• @PJTraill - I cannot guarantee it since I'm not the one who made the layout. What I know for sure is that it's been a famous, widely used, and universally acclaimed typography layout for more than 15 years already. Naturally, it's up to you whether to use products of Russia at all, who knows, maybe a week ago they implanted missile targeting trackers into those DLLs and nobody has noticed it yet.
    – Yellow Sky
    Jan 25, 2022 at 12:37

Like something on the tip of your tongue that you just can't stop thinking about, I continued to search for an answer to this. Though I never found the page that had made everything so simple, I found a couple of pages that gave me enough hints to cobble together what I had in mind. I'd add at least one of the links here, but since it isn't directly related to Russian or the Cyrillic alphabet, I'll just provide an explanation here. If you are using Windows 7, you should be able to access "Symbols" from your Insert tab. I'll add some screenshots so you can know what I mean. Key sections have been highlighted in green.

First, you'll want to go to your Insert tab and click on the dropdown box for "Symbols":

From there, you'll want to click on "More Symbols..."

This will open up a window for you that looks like this:

Notice how the "Combining Diacritical Marks" in the dropdown "Subset" menu has been highlighted. You may find other accent marks that look like an acute accent mark, but this is the one you want. (It is number 0301, if you just want to type it into the field for character code to bring it up.) You should already find that it has been given a predesignated shortcut key, but if you prefer another, select the button for Shortcut key and create your own. ALT+Ctrl+э is what I chose for my shortcut. You can choose any you like as long as it isn't already assigned to another character.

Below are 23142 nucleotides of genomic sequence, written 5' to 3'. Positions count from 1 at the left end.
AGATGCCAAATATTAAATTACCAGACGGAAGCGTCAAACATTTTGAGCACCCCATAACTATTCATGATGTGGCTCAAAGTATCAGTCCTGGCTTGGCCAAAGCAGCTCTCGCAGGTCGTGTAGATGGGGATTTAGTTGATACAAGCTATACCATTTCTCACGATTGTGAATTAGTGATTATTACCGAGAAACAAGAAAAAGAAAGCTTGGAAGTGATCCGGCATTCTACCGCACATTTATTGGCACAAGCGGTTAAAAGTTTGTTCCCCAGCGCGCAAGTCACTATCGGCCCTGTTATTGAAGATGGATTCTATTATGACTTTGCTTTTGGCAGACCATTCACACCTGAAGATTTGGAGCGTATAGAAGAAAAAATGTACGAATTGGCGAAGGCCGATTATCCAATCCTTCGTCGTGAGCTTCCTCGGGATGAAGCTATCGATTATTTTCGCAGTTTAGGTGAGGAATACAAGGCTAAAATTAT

Now you are ready to begin typing. Make sure you are using the keyboard you want. This will likely look different on different computers, but if you're using Windows 7 and MS Office 7, it might look something like the following at the bottom left and right of your screen (depending, of course, on how you have things configured):

If you feel certain you're about to use the correct keyboard, you can begin typing ...

Once you've typed the letter that you'd like to put an accent on, press your shortcut key combination ...

and an accent should appear over the last letter you typed. You can continue typing without making any additional keyboard strokes ...

You'll have to do this a bit differently in PowerPoint (at least the MS Office 2007 version). You won't be able to use a shortcut key, but you can access the same group of symbols, including the aforementioned #0301 character. What you will need to do is position your cursor immediately after the letter you want to accent and then insert it the long way -- pull up the Symbols box, find the character you need, and insert it. The character immediately preceding the cursor will become accented. If you want to preserve formatting inside of the textboxes you've created in PowerPoint, this is likely the best way to do it. I do not recommend copying and pasting a previously accented letter from Word, but go ahead and try it if you really want to. I think you'll see what I mean.